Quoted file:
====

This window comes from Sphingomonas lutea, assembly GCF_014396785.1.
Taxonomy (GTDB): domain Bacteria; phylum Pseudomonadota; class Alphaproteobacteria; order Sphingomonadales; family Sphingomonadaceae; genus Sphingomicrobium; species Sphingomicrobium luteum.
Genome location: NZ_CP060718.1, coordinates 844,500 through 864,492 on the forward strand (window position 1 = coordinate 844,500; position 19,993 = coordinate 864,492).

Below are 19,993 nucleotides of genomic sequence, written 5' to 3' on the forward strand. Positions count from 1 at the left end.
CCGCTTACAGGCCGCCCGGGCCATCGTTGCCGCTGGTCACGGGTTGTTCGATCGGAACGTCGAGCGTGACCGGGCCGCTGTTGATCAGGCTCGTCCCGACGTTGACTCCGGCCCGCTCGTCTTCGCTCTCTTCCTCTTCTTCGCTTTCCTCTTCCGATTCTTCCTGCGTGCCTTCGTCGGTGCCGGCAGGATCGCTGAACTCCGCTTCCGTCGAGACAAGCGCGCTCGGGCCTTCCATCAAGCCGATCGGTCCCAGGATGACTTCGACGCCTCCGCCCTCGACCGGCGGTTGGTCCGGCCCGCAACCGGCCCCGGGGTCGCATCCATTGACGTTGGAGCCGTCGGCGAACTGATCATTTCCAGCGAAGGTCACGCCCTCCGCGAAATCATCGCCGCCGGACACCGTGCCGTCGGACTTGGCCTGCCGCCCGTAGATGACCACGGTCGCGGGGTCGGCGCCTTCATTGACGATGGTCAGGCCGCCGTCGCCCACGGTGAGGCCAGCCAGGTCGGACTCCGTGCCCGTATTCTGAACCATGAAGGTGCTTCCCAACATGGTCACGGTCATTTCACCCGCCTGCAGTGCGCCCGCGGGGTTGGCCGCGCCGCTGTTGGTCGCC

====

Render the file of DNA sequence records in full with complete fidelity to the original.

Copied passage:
This window comes from Sphingomonas lutea, assembly GCF_014396785.1.
Taxonomy (GTDB): domain Bacteria; phylum Pseudomonadota; class Alphaproteobacteria; order Sphingomonadales; family Sphingomonadaceae; genus Sphingomicrobium; species Sphingomicrobium luteum.
Genome location: NZ_CP060718.1, coordinates 844,500 through 864,492 on the forward strand (window position 1 = coordinate 844,500; position 19,993 = coordinate 864,492).

Below are 19,993 nucleotides of genomic sequence, written 5' to 3' on the forward strand. Positions count from 1 at the left end.
CCGCTTACAGGCCGCCCGGGCCATCGTTGCCGCTGGTCACGGGTTGTTCGATCGGAACGTCGAGCGTGACCGGGCCGCTGTTGATCAGGCTCGTCCCGACGTTGACTCCGGCCCGCTCGTCTTCGCTCTCTTCCTCTTCTTCGCTTTCCTCTTCCGATTCTTCCTGCGTGCCTTCGTCGGTGCCGGCAGGATCGCTGAACTCCGCTTCCGTCGAGACAAGCGCGCTCGGGCCTTCCATCAAGCCGATCGGTCCCAGGATGACTTCGACGCCTCCGCCCTCGACCGGCGGTTGGTCCGGCCCGCAACCGGCCCCGGGGTCGCATCCATTGACGTTGGAGCCGTCGGCGAACTGATCATTTCCAGCGAAGGTCACGCCCTCCGCGAAATCATCGCCGCCGGACACCGTGCCGTCGGACTTGGCCTGCCGCCCGTAGATGACCACGGTCGCGGGGTCGGCGCCTTCATTGACGATGGTCAGGCCGCCGTCGCCCACGGTGAGGCCAGCCAGGTCGGACTCCGTGCCCGTATTCTGAACCATGAAGGTGCTTCCCAACATGGTCACGGTCATTTCACCCGCCTGCAGTGCGCCCGCGGGGTTGGCCGCGCCGCTGTTGGTCGCC